Bronchiolitis in infants: causes, symptoms and prevention

Bronchiolitis in infants: causes, symptoms and prevention


In winter, one of the main fears of mothers of newborns is called bronchiolitis, a respiratory disease that occurs more frequently with the cold, worrying parents at the first hint of a cold. We do not always have to be alarmed, but talking about it with the pediatrician is undoubtedly the first thing to do, especially if we are dealing with very young children, premature babies or with chronic diseases. Let's find out everything about this disease and, in particular, learn how to avoid contagion by following the advice of doctors of the Bambino Gesù pediatric hospital in the city.

What is Bronchiolitis

“Bronchiolitis - explains Renato Cutrera, head of bronchopneumology in the Roman hospital - is a viral disease that affects children under two years of age. There are many viruses involved, but the main one is called respiratory syncytial virus. It is a virus that is particularly active in the northern hemisphere - therefore also in the country - in the winter period, with a peak that can vary between December and February. The infection affects most children and thus becomes endemic. At the age of three, all or almost all children are already positive for antibodies against this virus ".

The other viruses that can cause the disease are very different: influenza and parainfluenza viruses, adenoviruses, metapneumoviruses, coronaviruses, rhinoviruses are some of them. 

Symptoms of Bronchiolitis

The infection affects the bronchi and bronchioles causing inflammation, increased mucus production and obstruction of the airways. 

The main symptoms are:

  • Fever.
  • Nasal inflammation (rhinitis). 
  • Persistent cough. 
  • Breathing difficulty.
  • Increased respiratory rate.
  • Intercostal returns. 

Coughing tends to get worse gradually, as does difficulty breathing well. The baby takes short, quick breaths, and rib retractions may also occur. 

In babies under 6 months, there is often a drop in the level of oxygen in the blood (saturation) and they can become dehydrated easily due to difficulty in feeding. In infants less than 6 weeks old, there is a high risk of apnea, that is, of a prolonged interruption in breathing, a potentially dangerous event.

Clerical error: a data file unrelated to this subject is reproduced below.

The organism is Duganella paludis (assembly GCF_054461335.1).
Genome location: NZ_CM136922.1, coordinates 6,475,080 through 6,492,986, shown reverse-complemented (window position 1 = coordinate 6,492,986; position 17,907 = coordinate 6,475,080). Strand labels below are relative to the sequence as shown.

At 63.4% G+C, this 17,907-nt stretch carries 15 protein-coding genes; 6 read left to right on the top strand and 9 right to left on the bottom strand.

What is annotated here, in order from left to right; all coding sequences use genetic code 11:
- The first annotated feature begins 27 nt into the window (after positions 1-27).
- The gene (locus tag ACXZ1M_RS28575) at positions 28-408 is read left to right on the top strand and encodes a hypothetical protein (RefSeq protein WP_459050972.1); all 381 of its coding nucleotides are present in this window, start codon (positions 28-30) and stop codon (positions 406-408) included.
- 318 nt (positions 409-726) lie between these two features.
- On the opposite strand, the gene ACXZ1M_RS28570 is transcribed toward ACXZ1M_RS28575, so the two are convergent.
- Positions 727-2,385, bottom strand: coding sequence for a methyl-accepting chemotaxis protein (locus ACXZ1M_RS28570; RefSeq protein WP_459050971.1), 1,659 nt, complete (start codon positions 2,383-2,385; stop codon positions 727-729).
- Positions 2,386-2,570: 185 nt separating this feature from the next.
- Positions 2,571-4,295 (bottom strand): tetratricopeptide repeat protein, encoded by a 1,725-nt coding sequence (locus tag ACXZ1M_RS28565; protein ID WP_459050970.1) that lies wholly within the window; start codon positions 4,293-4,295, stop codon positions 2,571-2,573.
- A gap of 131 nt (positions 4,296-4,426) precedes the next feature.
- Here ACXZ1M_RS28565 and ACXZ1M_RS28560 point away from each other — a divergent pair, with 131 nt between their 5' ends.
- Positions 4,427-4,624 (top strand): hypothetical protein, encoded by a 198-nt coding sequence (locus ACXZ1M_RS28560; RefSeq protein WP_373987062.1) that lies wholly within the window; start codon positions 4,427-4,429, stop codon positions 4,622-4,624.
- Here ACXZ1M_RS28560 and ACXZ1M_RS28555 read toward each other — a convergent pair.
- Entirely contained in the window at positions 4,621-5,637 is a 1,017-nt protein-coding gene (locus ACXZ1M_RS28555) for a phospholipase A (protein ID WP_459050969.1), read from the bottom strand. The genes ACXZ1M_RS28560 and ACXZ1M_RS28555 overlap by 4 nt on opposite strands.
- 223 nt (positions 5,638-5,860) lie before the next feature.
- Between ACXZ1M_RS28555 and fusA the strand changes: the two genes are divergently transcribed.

Contagion and duration of bronchiolitis

The spread of the virus occurs by contact with the infected secretion. The contagious phase lasts about 6-10 days.

In most cases, bronchiolitis is easily treated at home. Sometimes, however, hospitalization is necessary, especially if they are very young children who need careful monitoring. This disease is the leading cause of hospitalization under one year of age. 

Risk factors 

Bronchiolitis can be more serious in some cases:

  • Premature babies.
  • Babies less than 12 weeks old.
  • Congenital heart disease.
  • Cystic fibrosis.
  • Bronchopulmonary dysplasia.
  • Congenital anomalies of the airways.
  • Immunodeficienze.

In these situations, the pediatrician usually suggests going to the emergency room. 

You should go straight to the hospital if you notice very severe breathing difficulties or if your child has a cyanotic (bluish) color on the fingers or around the lips.

Treatment of bronchiolitis

Babies who do not have severe breathing difficulties, have satisfactory saturation (greater than 94%) and eat normally are usually cared for at home. It is essential to keep the nose clean, then do frequent nasal washes and aspirate the mucus. Usually, aerosol with hypertrophic solution is also done. Sometimes bronchodilator or cortisone drugs are prescribed, while antibiotics are not indicated (unless the child is immunosuppressed or there is a doubt of a simultaneous bacterial infection).

The children admitted to the hospital are given humidified and heated oxygen and, if they do not eat, they are hydrated with drips. 

Bronchiolitis and nutrition 

Infants who contract bronchiolitis often struggle to feed well due to excess mucus and difficulty breathing. Meals should be divided: it is better to try to feed more often, but in smaller quantities, rather the opposite. This is to avoid dehydration which, especially in very young babies, can be dangerous.

How to avoid contagion 

The advice of the experts of the Child Jesus (where between 1 December 2022 and last 3 January there were 279 visits to the emergency room for bronchiolitis, but the peak is yet to come) are clear and simple:

  • Avoid contact with other people with a cold in the family (including parents and older siblings).
  • Do frequent washing to keep the nose clear: use physiological or hypertonic solution. They must be done even if the baby is not particularly clogged.
  • Wash your hands well before touching babies to prevent the virus from passing through.
  • Do not smoke at home: passive smoking is one of the most important factors in aggravating the disease.
  • Encourage breastfeeding as much as possible: breast milk contains protective elements for the baby.
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